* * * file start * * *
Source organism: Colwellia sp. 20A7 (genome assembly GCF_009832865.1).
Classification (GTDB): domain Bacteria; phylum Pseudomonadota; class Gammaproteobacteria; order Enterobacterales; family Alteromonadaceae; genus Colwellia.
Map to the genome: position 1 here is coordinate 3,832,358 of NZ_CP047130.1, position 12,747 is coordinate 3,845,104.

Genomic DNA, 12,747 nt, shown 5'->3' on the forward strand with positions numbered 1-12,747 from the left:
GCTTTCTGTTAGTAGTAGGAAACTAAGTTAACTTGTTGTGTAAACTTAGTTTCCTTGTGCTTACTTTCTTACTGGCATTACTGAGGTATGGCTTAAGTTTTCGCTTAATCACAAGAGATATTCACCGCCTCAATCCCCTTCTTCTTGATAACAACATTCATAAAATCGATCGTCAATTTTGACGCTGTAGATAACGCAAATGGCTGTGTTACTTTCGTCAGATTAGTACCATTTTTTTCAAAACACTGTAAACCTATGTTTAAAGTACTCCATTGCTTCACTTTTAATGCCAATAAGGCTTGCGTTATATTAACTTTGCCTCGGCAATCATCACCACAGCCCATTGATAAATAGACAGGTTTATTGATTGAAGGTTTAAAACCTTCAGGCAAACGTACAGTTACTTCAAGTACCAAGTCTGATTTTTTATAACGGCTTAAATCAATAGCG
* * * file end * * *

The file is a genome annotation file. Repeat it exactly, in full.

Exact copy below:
Source organism: Colwellia sp. 20A7 (genome assembly GCF_009832865.1).
Classification (GTDB): domain Bacteria; phylum Pseudomonadota; class Gammaproteobacteria; order Enterobacterales; family Alteromonadaceae; genus Colwellia.
Map to the genome: position 1 here is coordinate 3,832,358 of NZ_CP047130.1, position 12,747 is coordinate 3,845,104.

Genomic DNA, 12,747 nt, shown 5'->3' on the forward strand with positions numbered 1-12,747 from the left:
GCTTTCTGTTAGTAGTAGGAAACTAAGTTAACTTGTTGTGTAAACTTAGTTTCCTTGTGCTTACTTTCTTACTGGCATTACTGAGGTATGGCTTAAGTTTTCGCTTAATCACAAGAGATATTCACCGCCTCAATCCCCTTCTTCTTGATAACAACATTCATAAAATCGATCGTCAATTTTGACGCTGTAGATAACGCAAATGGCTGTGTTACTTTCGTCAGATTAGTACCATTTTTTTCAAAACACTGTAAACCTATGTTTAAAGTACTCCATTGCTTCACTTTTAATGCCAATAAGGCTTGCGTTATATTAACTTTGCCTCGGCAATCATCACCACAGCCCATTGATAAATAGACAGGTTTATTGATTGAAGGTTTAAAACCTTCAGGCAAACGTACAGTTACTTCAAGTACCAAGTCTGATTTTTTATAACGGCTTAAATCAATAGCG